Carnival Corporation has released the results of an independent, two-year scientific wash-water study, which has concluded that the company’s scrubbers are in compliance with the International Maritime Organization’s 2020 requirements.
The study also concluded that the wash-water samples from scrubbers were below the limits set by several major national and international water quality and land-based water discharge standards.
The study comprised 281 wash-water samples from 53 Carnival Corporation ships equipped with the systems.
The samples were analyzed for 54 parameters by independent laboratories accredited by the International Organization for Standardization (ISO), using standardized EPA methods, said Carnival. The laboratory test data was also independently reviewed, comparing the results with major point source discharge limits and water quality standards.
The study confirmed results from previous studies showing the quality of the water used in the process was far below the IMO monitoring limits for polycyclic aromatic hydrocarbons (PAHs) and the annual limits for nitrates.
Mike Kaczmarek, senior vice president for marine technology for Carnival Corp, said that “we are pleased to see the positive results of this multi-year study, which included in-depth analysis and review from respected independent experts, demonstrating the overall quality of our Advanced Air Quality Systems wash water and further confirming the IMO’s acceptance of these systems for 2020 regulatory compliance,” adding that “based on extensive emissions testing, we know that our Advanced Air Quality Systems in some ways outperform marine gasoil (MGO) in providing cleaner air emissions. And although we have known for a long time that the quality of water being returned to the sea is at a high level, based on our years of development of this data set, it was important to release the findings publicly as the latest scientific evidence showing the actual water quality. This is completely consistent with the commitments we have made to our sustainability goals, and to protecting the ocean environment and the destinations we visit around the world.”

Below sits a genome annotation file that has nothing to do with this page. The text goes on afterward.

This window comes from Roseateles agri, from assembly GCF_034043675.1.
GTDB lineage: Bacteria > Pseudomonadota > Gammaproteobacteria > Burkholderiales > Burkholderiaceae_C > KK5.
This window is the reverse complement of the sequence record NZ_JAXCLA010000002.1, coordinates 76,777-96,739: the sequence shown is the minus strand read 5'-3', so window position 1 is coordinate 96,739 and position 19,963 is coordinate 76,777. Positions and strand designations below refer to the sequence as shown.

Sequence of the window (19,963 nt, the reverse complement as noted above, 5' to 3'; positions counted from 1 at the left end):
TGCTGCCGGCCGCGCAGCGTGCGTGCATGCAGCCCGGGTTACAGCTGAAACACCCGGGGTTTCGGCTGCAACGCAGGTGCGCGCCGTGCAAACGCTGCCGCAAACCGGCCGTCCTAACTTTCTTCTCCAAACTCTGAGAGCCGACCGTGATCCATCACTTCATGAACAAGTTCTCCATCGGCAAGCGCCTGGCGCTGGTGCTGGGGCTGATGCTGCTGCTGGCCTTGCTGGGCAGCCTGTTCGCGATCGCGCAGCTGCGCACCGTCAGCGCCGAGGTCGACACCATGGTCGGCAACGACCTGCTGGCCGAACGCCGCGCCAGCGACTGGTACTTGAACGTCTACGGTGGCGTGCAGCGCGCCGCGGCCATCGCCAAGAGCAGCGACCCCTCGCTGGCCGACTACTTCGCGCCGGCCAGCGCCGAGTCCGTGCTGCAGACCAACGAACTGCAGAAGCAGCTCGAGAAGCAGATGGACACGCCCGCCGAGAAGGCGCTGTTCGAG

Meanwhile, France-based shipping company CMA CGM has announced that it will be levying low sulphur surcharges for containerized shipments passing through north Europe’s emissions control area (ECA), which covers Scandinavia, Poland and Baltic and onwards to the west coast of South Africa, east coast of South Africa, French West Indies, French Guyana, east coast Central America, Caribbean and Guyana in north Brazil.
Starting from April 1st, shipments to west coast South America, east coast South America, French West Indies, French Guyana, east coast Central America, Caribbean and Guyana that originate from the north Europe ECA will be subject to a surcharge of €13 per TEU. Shipments from Scandinavia, Poland and the Baltic region to these areas will be required to pay a low sulphur surcharge of €26 per TEU. The associated basic freights and other bunker-related surcharges, terminal handling charges (origin and destination), peak season charges and safety and security-related surcharges may also apply.